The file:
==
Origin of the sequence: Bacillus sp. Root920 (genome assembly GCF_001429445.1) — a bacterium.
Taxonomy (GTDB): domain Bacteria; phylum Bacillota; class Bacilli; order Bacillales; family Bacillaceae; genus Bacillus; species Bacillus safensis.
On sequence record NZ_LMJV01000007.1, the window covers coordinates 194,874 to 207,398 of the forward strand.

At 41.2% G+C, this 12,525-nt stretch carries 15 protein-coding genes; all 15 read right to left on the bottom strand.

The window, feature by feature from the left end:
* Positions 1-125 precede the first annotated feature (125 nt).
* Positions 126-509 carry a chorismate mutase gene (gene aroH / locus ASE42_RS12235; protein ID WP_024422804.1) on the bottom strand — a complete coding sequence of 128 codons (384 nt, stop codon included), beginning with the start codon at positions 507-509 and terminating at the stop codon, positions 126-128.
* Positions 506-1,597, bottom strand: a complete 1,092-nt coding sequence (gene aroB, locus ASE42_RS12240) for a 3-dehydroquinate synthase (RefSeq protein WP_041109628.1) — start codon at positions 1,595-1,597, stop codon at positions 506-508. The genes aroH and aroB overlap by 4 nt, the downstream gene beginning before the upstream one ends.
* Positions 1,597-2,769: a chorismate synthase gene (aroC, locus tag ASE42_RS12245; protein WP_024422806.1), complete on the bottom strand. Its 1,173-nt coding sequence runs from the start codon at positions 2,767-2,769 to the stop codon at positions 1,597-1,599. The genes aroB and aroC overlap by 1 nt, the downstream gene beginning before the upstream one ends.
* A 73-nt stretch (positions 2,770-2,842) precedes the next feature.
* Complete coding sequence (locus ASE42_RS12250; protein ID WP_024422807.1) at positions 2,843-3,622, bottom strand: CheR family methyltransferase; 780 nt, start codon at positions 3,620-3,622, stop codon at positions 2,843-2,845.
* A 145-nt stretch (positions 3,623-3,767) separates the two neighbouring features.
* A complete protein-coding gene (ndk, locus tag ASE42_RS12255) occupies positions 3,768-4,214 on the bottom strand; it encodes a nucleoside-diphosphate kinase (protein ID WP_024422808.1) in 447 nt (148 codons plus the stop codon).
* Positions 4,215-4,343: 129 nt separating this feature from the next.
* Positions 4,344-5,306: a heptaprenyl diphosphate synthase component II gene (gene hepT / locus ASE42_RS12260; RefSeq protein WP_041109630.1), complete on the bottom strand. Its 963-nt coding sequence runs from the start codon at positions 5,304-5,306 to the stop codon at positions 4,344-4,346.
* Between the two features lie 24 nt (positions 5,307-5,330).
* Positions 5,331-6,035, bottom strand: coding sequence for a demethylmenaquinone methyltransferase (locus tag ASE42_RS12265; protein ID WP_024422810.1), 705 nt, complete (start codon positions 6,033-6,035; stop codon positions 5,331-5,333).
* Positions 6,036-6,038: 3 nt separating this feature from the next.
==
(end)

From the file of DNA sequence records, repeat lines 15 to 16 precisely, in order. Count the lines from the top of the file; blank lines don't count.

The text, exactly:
* Positions 4,344-5,306: a heptaprenyl diphosphate synthase component II gene (gene hepT / locus ASE42_RS12260; RefSeq protein WP_041109630.1), complete on the bottom strand. Its 963-nt coding sequence runs from the start codon at positions 5,304-5,306 to the stop codon at positions 4,344-4,346.
* Between the two features lie 24 nt (positions 5,307-5,330).